By  on June 13, 2007

BOSTON — One size doesn't fit all when it comes to integrating systems and processes behind the scenes at multichannel retailers.

At Selexyz, a 170 million euro, or $226 million at current exchange, bookstore chain based in the Netherlands, a new inventory system for its Web and brick-and-mortar stores dramatically improved inventory accuracy and helped the chain realize a 5 percent increase in sales last year.

Meanwhile, Anthropologie is finding smart work-arounds to handle the current disconnect between the systems and processes for its catalogue, Web and store operations.

The two retailers spoke at the ERI eXchange retail conference here last week.

"If you as a retailer aren't able to integrate, I think you will face serious problems in five to eight years," said Jan Vink, IT director at Selexyz.

The 40-store retailer started transforming its brick-and-mortar stores into "smart stores" in April 2005. At the same time, the company changed the names of all its stores to Selexyz and migrated 13 Web sites to one under the new brand. It also outsourced physical distribution to a third party.

The smart stores are designed to compete on service rather than price, said Vink. Having Web stores as well as brick-and-mortar stores will be key going forward, he said, because physical stores create emotion and the Internet delivers transactions.

The company's stores are designed to be attractive and less densely stocked than a typical Barnes & Noble or Borders. At least one of them is housed in a magnificent former cathedral with a soaring, vaulted ceiling and stained-glass windows.

"Our bookstores in Holland are more spacious than Barnes & Nobles or Borders," Vink said. "When you go into Borders or Barnes & Noble, they are like libraries. When the guys from Borders and Barnes & Noble go into our stores, they are amazed that we are still doing 2,500 euros [or $3,325] per square meter per year."

The retailer has converted two stores so far, installing kiosks for customers to look up books, tagging books with radio frequency identification instead of barcodes and putting in play areas for children. The addition of the children's facilities raised the average time adults spend in a store to 33 to 36 minutes from 25 to 30 minutes, he said.The bookseller now uses RFID scanners to take weekly inventory in only four hours. Previously, taking inventory was very time consuming and was attempted only a few times a year. The RFID tags have improved inventory accuracy to 97.5 percent from less than 65 percent.

The company's distributor, Centraal Boekhuis, attaches the RFID tags, and they have sped up the process of checking books into the stores.

Shrinkage is now tracked on the item level. Special orders, which make up a large part of Selexyz's business, are identified when they arrive in the store and are set aside where a customer can find them, rather than being put on the shelf.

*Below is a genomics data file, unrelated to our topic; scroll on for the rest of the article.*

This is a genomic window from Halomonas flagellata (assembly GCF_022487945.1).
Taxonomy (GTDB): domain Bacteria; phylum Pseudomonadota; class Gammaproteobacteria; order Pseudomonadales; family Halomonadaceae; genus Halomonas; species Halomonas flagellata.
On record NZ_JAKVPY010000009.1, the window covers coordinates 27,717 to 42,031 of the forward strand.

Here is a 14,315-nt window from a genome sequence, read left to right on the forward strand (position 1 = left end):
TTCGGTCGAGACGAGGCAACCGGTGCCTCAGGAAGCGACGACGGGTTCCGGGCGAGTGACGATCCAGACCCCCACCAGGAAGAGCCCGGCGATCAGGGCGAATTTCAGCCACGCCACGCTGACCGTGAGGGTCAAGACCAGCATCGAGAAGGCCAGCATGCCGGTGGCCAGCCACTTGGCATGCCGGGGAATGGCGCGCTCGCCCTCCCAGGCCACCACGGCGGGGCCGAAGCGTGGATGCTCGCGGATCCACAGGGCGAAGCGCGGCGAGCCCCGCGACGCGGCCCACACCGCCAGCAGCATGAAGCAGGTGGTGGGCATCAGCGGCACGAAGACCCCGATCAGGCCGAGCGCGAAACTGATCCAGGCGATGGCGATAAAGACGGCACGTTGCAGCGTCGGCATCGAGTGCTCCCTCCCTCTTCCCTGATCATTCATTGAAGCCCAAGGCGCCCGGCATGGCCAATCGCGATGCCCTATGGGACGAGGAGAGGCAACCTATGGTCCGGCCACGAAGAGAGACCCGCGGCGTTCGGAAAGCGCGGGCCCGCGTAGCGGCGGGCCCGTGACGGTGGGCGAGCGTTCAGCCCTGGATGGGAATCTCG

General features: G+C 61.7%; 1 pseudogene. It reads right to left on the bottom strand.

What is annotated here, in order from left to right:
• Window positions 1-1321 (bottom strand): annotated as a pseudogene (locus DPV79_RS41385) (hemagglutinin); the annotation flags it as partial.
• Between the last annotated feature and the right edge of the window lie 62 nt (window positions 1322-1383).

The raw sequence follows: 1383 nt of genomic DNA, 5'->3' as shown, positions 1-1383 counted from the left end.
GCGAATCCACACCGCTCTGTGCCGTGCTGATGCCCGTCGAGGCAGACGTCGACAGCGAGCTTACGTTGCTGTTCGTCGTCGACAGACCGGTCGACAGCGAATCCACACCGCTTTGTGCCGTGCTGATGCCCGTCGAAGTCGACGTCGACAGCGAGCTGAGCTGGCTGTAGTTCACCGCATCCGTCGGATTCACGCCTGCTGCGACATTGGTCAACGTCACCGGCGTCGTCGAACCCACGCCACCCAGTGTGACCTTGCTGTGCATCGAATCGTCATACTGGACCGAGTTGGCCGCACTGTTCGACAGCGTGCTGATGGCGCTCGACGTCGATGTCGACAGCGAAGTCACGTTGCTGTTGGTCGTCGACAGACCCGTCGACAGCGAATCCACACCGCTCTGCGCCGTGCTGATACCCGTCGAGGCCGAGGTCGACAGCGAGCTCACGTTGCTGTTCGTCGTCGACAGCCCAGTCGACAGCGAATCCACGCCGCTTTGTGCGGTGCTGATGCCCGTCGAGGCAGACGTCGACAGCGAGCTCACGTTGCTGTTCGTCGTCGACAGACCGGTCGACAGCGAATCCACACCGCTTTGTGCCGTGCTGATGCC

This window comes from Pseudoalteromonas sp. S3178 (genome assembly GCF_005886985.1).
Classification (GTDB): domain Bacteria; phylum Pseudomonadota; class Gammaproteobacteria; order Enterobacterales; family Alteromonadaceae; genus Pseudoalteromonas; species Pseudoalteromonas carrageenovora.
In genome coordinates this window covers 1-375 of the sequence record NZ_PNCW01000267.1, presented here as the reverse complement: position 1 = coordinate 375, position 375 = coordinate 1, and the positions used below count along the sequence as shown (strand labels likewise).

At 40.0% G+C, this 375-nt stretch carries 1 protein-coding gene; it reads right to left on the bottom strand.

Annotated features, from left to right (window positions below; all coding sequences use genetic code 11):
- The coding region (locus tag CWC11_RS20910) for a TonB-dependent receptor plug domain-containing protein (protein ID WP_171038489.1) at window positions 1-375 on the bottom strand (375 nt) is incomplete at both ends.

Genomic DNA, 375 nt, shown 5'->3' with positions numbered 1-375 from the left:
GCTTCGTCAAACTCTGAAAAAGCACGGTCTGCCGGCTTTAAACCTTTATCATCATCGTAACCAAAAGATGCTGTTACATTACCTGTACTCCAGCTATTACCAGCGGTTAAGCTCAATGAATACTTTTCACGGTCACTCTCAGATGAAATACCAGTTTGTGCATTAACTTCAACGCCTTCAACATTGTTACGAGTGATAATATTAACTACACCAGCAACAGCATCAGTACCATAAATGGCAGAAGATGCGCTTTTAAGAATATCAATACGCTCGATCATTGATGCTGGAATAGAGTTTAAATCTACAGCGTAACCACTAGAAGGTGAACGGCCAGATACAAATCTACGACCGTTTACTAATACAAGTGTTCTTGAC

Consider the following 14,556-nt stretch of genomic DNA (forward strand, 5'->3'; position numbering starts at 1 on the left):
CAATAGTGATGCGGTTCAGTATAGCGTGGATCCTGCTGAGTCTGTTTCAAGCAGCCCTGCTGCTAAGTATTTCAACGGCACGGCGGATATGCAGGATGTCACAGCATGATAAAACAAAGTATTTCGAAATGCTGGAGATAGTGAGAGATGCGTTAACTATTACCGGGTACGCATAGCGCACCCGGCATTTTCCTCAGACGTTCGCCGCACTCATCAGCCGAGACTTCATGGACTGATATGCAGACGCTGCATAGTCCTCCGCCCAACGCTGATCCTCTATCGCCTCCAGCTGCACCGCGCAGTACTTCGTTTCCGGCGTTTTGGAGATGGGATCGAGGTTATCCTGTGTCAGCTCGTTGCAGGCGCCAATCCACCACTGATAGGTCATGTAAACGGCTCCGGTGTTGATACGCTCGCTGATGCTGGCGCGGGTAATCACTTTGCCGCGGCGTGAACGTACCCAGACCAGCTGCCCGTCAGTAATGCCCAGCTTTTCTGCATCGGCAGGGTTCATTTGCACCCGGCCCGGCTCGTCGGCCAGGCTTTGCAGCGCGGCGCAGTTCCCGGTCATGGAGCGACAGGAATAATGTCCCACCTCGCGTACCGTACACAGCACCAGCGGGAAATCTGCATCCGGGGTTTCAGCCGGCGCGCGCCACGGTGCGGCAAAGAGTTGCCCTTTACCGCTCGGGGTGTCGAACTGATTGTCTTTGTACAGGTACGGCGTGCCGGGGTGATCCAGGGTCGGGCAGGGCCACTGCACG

Vink attributed the uptick in sales to people being able to find books more easily and without having to ask a sales associate.

In the next few months, customers will be able to see which physical stores have which books on the shelves. They will be able to order a book online and pick it up in the store or arrange for delivery. In the future, they also will have their own "digital bookcase" online, which will automatically update when they purchase something.

This year, the company plans to convert three or four more stores to "smart stores."

At Anthropologie, a brand owned by $1.2 billion Urban Outfitters Inc. of Philadelphia, separate systems helped the direct business and its stores grow quickly, said Michael Robinson, managing director of Anthropologie Direct. But now the company wants to move to one platform and has come up with work-arounds to make it easier for customers and employees to translate between the two.

The catalogues and Web store run on Ecometry software, whereas the physical stores run on Island Pacific. Unfortunately, the stockkeeping units, taxonomy, assortments and promotions are different for each business.

For example, the direct business uses a 16-digit sku and the retail business uses 19 digits. If a customer sees the Passementerie Dress online and asks for it in the store, the sales associates won't know what she's talking about because in her world, it's the "sleeveless V-neck crepe dress."

Anthropologie does allow in-store returns. However, the sales associate must contact the call center or look up the item in a binder to find the correct information to process the return."We're passing the workload on to the sales associate and the call center," Robinson said. Either the company will have to stop using Ecometry or build software that can translate between the two systems. "It's a huge challenge," he said. "Either one is going to be extremely expensive and disruptive."

In the meantime, Anthropologie is developing processes to make prices consistent, already has adjusted its assortments to be more similar (although the online store continues to carry shoes) and is working on identical nomenclature. A reorganization has consolidated buying, marketing and visuals so that they handle both businesses together rather than separately. Full integration may take five years or longer, said Robinson, but the company hopes to move to a single sku type in the next year.

"There are so many things riding on it," he said.

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